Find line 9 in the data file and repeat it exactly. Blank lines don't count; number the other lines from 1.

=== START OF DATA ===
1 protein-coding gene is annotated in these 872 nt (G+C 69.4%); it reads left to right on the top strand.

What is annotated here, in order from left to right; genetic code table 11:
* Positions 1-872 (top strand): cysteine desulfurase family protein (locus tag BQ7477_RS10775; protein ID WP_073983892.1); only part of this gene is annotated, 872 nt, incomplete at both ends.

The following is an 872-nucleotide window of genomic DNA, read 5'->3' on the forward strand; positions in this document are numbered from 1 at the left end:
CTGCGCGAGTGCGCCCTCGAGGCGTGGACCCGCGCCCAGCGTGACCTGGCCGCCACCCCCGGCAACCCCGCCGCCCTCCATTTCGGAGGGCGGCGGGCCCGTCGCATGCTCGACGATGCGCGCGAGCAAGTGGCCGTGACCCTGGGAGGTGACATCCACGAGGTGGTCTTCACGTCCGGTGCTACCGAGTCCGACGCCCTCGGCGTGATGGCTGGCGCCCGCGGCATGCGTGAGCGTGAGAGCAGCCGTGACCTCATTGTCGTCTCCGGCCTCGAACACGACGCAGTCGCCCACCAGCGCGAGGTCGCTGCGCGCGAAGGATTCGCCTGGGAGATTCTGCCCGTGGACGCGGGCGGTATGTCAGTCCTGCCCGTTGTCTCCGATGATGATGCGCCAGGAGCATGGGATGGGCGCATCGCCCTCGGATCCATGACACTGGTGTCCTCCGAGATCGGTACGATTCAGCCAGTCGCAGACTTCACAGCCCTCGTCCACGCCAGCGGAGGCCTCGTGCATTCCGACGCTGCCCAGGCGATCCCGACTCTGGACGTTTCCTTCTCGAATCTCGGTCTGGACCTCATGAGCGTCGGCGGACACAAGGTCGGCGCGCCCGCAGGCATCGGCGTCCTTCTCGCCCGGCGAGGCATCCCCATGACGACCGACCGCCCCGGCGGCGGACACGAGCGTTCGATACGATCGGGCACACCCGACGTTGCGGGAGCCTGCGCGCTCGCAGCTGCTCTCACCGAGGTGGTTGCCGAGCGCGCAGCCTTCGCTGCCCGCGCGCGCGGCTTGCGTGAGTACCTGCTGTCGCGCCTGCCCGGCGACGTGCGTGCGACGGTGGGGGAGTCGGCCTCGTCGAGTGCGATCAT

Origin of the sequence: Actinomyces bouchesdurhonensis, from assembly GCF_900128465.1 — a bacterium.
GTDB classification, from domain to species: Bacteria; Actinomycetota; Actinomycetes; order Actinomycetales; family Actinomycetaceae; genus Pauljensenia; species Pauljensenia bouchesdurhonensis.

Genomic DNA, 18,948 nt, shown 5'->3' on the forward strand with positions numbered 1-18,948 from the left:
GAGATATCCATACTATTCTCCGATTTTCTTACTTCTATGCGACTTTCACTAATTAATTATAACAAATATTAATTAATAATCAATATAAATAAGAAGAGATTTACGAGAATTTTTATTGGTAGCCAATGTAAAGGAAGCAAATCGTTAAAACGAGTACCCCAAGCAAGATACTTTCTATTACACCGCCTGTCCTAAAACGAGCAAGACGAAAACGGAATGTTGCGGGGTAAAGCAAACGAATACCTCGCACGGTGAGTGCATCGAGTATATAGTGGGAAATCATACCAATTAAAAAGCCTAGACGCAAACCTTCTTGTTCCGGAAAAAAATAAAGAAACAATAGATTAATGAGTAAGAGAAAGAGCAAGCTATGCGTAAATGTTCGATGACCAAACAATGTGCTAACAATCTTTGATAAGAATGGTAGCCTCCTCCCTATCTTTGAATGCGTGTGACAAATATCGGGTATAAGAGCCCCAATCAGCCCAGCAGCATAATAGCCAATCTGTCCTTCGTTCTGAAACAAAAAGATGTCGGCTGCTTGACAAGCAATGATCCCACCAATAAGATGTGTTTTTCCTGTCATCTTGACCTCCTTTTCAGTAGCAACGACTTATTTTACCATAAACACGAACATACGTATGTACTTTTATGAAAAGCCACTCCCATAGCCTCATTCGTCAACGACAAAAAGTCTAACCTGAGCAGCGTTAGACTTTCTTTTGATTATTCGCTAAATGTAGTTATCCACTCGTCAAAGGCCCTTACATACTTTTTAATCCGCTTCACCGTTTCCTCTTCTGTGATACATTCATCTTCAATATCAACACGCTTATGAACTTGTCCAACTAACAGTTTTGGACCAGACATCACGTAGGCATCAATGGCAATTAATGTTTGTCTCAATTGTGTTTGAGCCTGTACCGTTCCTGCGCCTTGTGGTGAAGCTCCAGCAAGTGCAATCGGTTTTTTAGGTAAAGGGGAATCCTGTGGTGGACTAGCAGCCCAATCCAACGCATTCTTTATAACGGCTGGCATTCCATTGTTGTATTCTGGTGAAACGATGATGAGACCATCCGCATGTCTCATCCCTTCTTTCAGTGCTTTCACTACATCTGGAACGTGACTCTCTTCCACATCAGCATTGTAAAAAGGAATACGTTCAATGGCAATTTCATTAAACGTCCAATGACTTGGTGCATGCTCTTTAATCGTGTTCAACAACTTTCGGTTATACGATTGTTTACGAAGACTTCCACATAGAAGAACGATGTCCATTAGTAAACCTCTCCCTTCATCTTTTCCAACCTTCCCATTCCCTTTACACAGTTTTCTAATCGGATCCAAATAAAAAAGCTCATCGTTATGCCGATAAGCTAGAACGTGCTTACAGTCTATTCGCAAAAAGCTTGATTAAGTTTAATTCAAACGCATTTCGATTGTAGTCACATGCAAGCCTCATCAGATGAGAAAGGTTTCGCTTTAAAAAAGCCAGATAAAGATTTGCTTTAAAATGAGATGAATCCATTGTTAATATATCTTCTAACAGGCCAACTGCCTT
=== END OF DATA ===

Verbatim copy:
GAGATATCCATACTATTCTCCGATTTTCTTACTTCTATGCGACTTTCACTAATTAATTATAACAAATATTAATTAATAATCAATATAAATAAGAAGAGATTTACGAGAATTTTTATTGGTAGCCAATGTAAAGGAAGCAAATCGTTAAAACGAGTACCCCAAGCAAGATACTTTCTATTACACCGCCTGTCCTAAAACGAGCAAGACGAAAACGGAATGTTGCGGGGTAAAGCAAACGAATACCTCGCACGGTGAGTGCATCGAGTATATAGTGGGAAATCATACCAATTAAAAAGCCTAGACGCAAACCTTCTTGTTCCGGAAAAAAATAAAGAAACAATAGATTAATGAGTAAGAGAAAGAGCAAGCTATGCGTAAATGTTCGATGACCAAACAATGTGCTAACAATCTTTGATAAGAATGGTAGCCTCCTCCCTATCTTTGAATGCGTGTGACAAATATCGGGTATAAGAGCCCCAATCAGCCCAGCAGCATAATAGCCAATCTGTCCTTCGTTCTGAAACAAAAAGATGTCGGCTGCTTGACAAGCAATGATCCCACCAATAAGATGTGTTTTTCCTGTCATCTTGACCTCCTTTTCAGTAGCAACGACTTATTTTACCATAAACACGAACATACGTATGTACTTTTATGAAAAGCCACTCCCATAGCCTCATTCGTCAACGACAAAAAGTCTAACCTGAGCAGCGTTAGACTTTCTTTTGATTATTCGCTAAATGTAGTTATCCACTCGTCAAAGGCCCTTACATACTTTTTAATCCGCTTCACCGTTTCCTCTTCTGTGATACATTCATCTTCAATATCAACACGCTTATGAACTTGTCCAACTAACAGTTTTGGACCAGACATCACGTAGGCATCAATGGCAATTAATGTTTGTCTCAATTGTGTTTGAGCCTGTACCGTTCCTGCGCCTTGTGGTGAAGCTCCAGCAAGTGCAATCGGTTTTTTAGGTAAAGGGGAATCCTGTGGTGGACTAGCAGCCCAATCCAACGCATTCTTTATAACGGCTGGCATTCCATTGTTGTATTCTGGTGAAACGATGATGAGACCATCCGCATGTCTCATCCCTTCTTTCAGTGCTTTCACTACATCTGGAACGTGACTCTCTTCCACATCAGCATTGTAAAAAGGAATACGTTCAATGGCAATTTCATTAAACGTCCAATGACTTGGTGCATGCTCTTTAATCGTGTTCAACAACTTTCGGTTATACGATTGTTTACGAAGACTTCCACATAGAAGAACGATGTCCATTAGTAAACCTCTCCCTTCATCTTTTCCAACCTTCCCATTCCCTTTACACAGTTTTCTAATCGGATCCAAATAAAAAAGCTCATCGTTATGCCGATAAGCTAGAACGTGCTTACAGTCTATTCGCAAAAAGCTTGATTAAGTTTAATTCAAACGCATTTCGATTGTAGTCACATGCAAGCCTCATCAGATGAGAAAGGTTTCGCTTTAAAAAAGCCAGATAAAGATTTGCTTTAAAATGAGATGAATCCATTGTTAATATATCTTCTAACAGGCCAACTGCCTT